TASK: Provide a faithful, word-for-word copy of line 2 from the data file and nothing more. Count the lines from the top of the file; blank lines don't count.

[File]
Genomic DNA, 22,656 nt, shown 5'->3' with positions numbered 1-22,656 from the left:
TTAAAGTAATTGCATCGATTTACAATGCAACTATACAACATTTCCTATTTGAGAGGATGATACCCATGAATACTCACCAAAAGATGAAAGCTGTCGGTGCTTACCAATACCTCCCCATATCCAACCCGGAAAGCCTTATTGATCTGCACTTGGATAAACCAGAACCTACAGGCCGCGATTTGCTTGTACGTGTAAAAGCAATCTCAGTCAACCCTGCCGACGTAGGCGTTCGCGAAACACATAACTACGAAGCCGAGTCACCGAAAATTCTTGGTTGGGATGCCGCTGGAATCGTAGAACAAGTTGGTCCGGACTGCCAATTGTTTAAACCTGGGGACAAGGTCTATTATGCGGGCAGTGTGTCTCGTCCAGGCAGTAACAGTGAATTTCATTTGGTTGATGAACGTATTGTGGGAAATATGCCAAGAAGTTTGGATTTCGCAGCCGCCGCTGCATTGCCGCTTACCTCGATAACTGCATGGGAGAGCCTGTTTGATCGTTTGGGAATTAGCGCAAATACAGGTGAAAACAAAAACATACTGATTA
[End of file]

TTAAAGTAATTGCATCGATTTACAATGCAACTATACAACATTTCCTATTTGAGAGGATGATACCCATGAATACTCACCAAAAGATGAAAGCTGTCGGTGCTTACCAATACCTCCCCATATCCAACCCGGAAAGCCTTATTGATCTGCACTTGGATAAACCAGAACCTACAGGCCGCGATTTGCTTGTACGTGTAAAAGCAATCTCAGTCAACCCTGCCGACGTAGGCGTTCGCGAAACACATAACTACGAAGCCGAGTCACCGAAAATTCTTGGTTGGGATGCCGCTGGAATCGTAGAACAAGTTGGTCCGGACTGCCAATTGTTTAAACCTGGGGACAAGGTCTATTATGCGGGCAGTGTGTCTCGTCCAGGCAGTAACAGTGAATTTCATTTGGTTGATGAACGTATTGTGGGAAATATGCCAAGAAGTTTGGATTTCGCAGCCGCCGCTGCATTGCCGCTTACCTCGATAACTGCATGGGAGAGCCTGTTTGATCGTTTGGGAATTAGCGCAAATACAGGTGAAAACAAAAACATACTGATTA